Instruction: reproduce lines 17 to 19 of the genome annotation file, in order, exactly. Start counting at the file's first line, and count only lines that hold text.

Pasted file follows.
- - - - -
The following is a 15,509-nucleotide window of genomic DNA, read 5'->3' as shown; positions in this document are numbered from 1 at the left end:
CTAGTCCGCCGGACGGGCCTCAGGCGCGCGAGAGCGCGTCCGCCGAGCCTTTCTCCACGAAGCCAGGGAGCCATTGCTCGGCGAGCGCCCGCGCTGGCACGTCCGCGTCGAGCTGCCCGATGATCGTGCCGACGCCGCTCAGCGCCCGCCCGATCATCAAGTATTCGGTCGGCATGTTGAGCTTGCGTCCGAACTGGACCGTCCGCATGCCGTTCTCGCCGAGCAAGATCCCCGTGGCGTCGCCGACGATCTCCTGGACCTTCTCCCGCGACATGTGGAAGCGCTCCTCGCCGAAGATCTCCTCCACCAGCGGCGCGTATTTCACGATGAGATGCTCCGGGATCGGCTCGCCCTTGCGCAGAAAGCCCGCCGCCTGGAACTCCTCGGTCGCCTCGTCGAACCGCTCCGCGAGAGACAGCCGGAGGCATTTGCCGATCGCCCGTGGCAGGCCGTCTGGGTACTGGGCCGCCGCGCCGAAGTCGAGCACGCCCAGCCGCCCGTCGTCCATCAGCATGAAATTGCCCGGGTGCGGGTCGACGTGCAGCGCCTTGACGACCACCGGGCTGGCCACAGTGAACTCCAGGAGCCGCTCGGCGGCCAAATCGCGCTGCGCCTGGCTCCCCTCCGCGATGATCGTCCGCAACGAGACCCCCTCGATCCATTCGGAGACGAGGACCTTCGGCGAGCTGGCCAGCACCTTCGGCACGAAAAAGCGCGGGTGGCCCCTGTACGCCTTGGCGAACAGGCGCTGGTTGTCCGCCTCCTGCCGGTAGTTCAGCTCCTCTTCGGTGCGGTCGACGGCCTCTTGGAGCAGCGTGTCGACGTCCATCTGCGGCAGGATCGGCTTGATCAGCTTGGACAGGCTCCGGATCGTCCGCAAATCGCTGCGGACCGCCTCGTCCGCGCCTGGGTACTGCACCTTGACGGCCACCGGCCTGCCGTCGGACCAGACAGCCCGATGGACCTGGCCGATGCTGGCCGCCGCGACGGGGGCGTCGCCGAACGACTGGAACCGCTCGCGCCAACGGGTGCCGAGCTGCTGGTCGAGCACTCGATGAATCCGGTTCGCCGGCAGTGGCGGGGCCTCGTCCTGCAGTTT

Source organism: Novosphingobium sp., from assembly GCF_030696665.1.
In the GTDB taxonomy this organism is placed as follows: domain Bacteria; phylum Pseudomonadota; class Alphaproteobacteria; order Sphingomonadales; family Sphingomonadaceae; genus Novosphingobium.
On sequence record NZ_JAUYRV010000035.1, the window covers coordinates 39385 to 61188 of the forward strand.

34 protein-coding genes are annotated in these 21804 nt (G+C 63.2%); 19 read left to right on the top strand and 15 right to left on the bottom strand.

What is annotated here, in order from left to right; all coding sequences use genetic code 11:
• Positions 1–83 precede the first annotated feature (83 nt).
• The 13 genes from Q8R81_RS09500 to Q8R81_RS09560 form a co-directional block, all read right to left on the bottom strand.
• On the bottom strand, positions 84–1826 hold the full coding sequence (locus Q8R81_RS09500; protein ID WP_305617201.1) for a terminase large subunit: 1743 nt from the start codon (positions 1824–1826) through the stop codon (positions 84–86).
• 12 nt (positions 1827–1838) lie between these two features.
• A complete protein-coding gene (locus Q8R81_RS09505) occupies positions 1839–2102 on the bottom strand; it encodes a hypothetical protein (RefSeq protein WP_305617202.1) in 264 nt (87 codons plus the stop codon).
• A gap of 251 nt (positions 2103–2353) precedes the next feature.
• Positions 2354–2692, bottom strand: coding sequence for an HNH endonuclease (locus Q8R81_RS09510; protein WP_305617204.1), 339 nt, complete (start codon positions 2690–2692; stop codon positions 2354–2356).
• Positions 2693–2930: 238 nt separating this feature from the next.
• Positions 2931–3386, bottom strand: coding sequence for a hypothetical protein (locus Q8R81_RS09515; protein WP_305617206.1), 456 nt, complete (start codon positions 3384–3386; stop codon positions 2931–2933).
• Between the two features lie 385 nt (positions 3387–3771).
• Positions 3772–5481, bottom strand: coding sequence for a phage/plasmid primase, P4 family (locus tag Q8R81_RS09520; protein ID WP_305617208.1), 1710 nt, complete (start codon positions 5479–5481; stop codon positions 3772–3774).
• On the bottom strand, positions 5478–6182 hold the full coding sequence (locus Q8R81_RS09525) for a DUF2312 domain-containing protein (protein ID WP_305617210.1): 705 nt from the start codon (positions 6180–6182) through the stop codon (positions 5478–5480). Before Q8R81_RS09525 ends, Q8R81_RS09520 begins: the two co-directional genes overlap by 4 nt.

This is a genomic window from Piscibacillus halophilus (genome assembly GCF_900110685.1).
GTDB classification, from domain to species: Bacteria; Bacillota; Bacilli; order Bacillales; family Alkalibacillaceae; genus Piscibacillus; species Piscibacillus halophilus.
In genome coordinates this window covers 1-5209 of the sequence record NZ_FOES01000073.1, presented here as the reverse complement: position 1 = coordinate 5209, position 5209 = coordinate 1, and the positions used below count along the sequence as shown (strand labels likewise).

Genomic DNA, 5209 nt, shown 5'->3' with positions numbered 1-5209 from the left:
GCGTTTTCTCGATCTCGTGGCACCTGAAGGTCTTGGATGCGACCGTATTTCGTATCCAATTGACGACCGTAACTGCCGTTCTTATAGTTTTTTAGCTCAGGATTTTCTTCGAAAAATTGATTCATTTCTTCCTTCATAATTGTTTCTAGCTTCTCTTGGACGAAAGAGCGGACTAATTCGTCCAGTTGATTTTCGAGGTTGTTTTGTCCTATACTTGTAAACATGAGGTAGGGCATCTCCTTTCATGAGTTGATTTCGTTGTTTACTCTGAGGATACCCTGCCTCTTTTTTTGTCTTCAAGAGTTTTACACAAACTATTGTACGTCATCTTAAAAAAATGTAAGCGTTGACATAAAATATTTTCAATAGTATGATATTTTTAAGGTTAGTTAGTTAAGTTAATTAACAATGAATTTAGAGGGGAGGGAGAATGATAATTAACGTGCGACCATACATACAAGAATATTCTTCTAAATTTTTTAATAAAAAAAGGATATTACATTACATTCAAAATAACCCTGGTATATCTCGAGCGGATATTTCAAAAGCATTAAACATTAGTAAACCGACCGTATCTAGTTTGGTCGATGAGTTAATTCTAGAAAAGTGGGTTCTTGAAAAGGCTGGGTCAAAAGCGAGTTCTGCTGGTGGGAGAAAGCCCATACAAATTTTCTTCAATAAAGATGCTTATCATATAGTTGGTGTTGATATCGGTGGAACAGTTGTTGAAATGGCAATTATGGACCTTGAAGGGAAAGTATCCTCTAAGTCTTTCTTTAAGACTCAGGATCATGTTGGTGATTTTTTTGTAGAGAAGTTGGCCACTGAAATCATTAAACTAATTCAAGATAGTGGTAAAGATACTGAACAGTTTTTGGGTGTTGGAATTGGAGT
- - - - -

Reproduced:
• Between the two features lie 385 nt (positions 3387–3771).
• Positions 3772–5481, bottom strand: coding sequence for a phage/plasmid primase, P4 family (locus tag Q8R81_RS09520; protein ID WP_305617208.1), 1710 nt, complete (start codon positions 5479–5481; stop codon positions 3772–3774).
• On the bottom strand, positions 5478–6182 hold the full coding sequence (locus Q8R81_RS09525) for a DUF2312 domain-containing protein (protein ID WP_305617210.1): 705 nt from the start codon (positions 6180–6182) through the stop codon (positions 5478–5480). Before Q8R81_RS09525 ends, Q8R81_RS09520 begins: the two co-directional genes overlap by 4 nt.